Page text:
Mid-Sized Carnivores in Denali

By Kaija Klauder (last updated April, 2016)
 a wolf revisits an old kill site
A wolf revisits an old kill site.

NPS Photo

During March 2012, Denali park biologists noticed an increase in coyote abundance at a time when the population of wolves was decreasing. Increased coyote abundance throughout North America may be connected to the extirpation of wolves. If so, it is likely an example of “mesocarnivore release,” which is the expansion in range and/or abundance of a smaller carnivore (“mesocarnivore”) following the reduction or removal of a larger predator. These effects can extend beyond small carnivores to include their prey. For example, studies in Alaska have shown that high coyote populations in areas where wolves are scarce can reduce the survival of Dall sheep lambs. Since wolves often kill coyotes, the presence of wolves might limit coyote abundance. However, wolves also support coyotes by providing food in the form of ungulate carrion, so the net effect of wolves on coyote populations is hard to determine. In northern ecosystems, coyote populations fluctuate with changes in abundance of their primary prey (snowshoe hares and voles). Population cycles of these small mammals could influence the degree to which coyotes rely on wolf-supplied carrion, which would change the dynamics of the relationship between coyotes and wolves. Furthermore, competition between coyotes and other mesocarnivores is thought to be influenced by habitat characteristics, such as snow depth and density, which are changing in response to long-term changes in climate.

wolverine tracks in fresh snow
Wolverine tracks cross the snow.

Photo by Leah Rivendell

In the summer of 2012, Dr. Laura Prugh of the University of Washington started a study to determine which are the most important factors controlling coyote populations in the park. Is it suppression by wolves? Availability of prey? Habitat characteristics like snow? This information can be used to determine the strength of mesocarnivore release of coyotes and resulting effects on the mesocarnivore community. These relationships are investigated in a variety of ways:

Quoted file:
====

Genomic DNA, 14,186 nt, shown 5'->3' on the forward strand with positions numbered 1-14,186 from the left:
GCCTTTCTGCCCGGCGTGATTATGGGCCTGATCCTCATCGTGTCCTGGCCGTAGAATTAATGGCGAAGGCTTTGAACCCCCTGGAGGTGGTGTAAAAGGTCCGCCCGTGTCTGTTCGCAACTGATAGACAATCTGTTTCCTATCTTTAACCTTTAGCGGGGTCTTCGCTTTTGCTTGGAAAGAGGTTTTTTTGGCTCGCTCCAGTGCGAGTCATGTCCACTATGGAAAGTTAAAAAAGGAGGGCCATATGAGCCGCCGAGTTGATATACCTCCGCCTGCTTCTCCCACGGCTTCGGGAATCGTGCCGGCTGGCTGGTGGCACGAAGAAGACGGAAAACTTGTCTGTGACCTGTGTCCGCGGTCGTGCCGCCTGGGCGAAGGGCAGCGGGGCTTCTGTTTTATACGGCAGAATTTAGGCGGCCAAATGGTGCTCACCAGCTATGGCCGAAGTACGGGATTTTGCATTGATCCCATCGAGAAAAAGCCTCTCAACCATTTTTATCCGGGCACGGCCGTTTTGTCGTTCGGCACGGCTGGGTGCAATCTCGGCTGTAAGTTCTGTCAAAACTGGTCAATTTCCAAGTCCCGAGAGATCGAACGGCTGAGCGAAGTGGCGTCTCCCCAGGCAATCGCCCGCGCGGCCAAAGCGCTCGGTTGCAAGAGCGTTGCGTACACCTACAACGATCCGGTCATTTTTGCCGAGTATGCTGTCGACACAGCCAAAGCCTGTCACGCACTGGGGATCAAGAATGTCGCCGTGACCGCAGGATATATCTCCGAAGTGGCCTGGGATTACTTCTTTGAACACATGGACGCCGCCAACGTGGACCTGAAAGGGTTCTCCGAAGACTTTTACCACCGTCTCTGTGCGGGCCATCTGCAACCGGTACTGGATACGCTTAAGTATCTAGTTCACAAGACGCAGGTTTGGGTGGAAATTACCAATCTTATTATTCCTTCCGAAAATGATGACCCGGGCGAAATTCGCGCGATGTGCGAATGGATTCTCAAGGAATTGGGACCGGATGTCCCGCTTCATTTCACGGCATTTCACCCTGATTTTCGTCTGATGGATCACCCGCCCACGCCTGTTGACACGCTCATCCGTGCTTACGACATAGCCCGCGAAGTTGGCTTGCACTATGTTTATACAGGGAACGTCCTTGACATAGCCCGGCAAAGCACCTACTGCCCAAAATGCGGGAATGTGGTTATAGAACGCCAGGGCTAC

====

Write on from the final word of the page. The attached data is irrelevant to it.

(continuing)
1. Winter track surveys can be used to assess abundance and distribution of wolves, coyotes, red fox, lynx, wolverine, and marten in relation to prey abundance, habitat type, and snow conditions.
  2. Carnivore scats are collected which can be used to assess dietary overlap among carnivores. They can also be used to estimate abundance of coyotes and foxes using DNA mark-recapture techniques.
  3. Radio-collaring coyotes allow researchers to compare the movements of wolves and coyotes to determine how the two species divide the available habitat.

The study is a collaborative effort between the University of Washington and Denali National Park and Preserve. In addition to providing increased understanding of the relationships among these species, this project will provide park managers with improved techniques for assessing and monitoring important furbearer species that have received little attention in the past.

a researcher in winter gear measure snow depth
Technician, Leah Rivendell measures snow depth.

NPS Photo / Kaija Klauder

2015-2016 Update
M.S. candidate Kaija Klauder is continuing the winter and summer long-term data collection. Her thesis will center on examining the behavior dynamics of scavenging carnivores at kill sites, quantifying wolf revisitation rates to their kill sites, and analyzing movement data from the collared animals.

2013-2015 Update
During 2013-2015, a total of 9 coyotes were captured and radio-collared with GPS-equipped collars. Snow track surveys were conducted during the winters of 2012-2013 and 2014-2015 on trail systems within the park, in the Stampede corridor, and in the upper Susitna drainage. Data from the first two years of the study continue to be analyzed and formed the basis of Kelly Sivy’s and Casey Pozzanghera’s M.S. theses through University of Alaska Fairbanks, completed summer 2015.